Institutions sometimes underestimate the importance of providing exceptional support for students taking online courses. The expectation from regional accreditors is that online learners will be provided the same high quality learner support services that on-campus students have available to them. These services should be comprehensive in nature and offer support to students from the first time they contact an institution for information, to the point of graduation. Learner support services include admissions, registration, financial aid, technology help, career counseling, academic advising, tutoring, library services, counseling, disability resource services, etc. Sometimes students are not aware of the support services that are available, it is important to promote and share that information with students. Some institutions provide a comprehensive list of learner support services in their online course syllabi.
Strategy #4 – Ensure adequate online administration infrastructure is in place.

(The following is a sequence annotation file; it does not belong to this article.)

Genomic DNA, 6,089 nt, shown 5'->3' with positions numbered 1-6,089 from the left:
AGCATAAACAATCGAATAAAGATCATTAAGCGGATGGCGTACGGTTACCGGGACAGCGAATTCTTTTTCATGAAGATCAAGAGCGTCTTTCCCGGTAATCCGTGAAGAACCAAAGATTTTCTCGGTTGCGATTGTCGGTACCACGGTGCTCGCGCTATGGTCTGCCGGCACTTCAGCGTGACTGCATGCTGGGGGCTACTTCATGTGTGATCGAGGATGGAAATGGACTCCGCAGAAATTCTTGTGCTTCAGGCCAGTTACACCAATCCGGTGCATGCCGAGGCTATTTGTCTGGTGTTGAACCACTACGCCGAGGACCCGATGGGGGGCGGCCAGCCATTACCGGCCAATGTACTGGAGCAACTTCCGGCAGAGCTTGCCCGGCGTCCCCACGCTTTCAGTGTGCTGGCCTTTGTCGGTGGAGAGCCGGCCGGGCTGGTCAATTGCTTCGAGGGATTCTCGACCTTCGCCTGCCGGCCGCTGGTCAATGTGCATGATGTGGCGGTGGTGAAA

Having this “growth” strategy on my list may surprise some, however, I feel that if an institution is going to grow online programming, they should have the administrative infrastructure to assist faculty in making that happen. It is becoming more common to see a dedicated online administrator (e.g., director of online learning) at colleges and universities. Such administrators serve as the point person for all things online. I’ve served in this capacity at my institution for the past ten years and routinely answer questions from, and help faculty, staff, administrators, students, and even parents. Online administrators often take the lead on large projects such as creating an online education policy and procedures manual, ensuring the quality of online offerings, and collecting and disseminating data related to online education.
Strategy #5 – Determining which online courses and degrees to offer.
One strategy my institution uses to determine which online courses could be developed is that we survey online students and ask them which additional courses they would be interested in taking online. Once compiled, that list is shared with department chairs and the registration office. Another strategy we have used is to look at courses that are frequently transferred into our institution and target those courses for online development. In regards to online program development, many institutions have had luck with replicating successful face-to-face degrees in the online format, as the faculty expertise for the degree is already established on campus, and the formal degree approval process is sometimes less onerous as an institution is not offering a brand-new degree, but an existing degree in a different modality.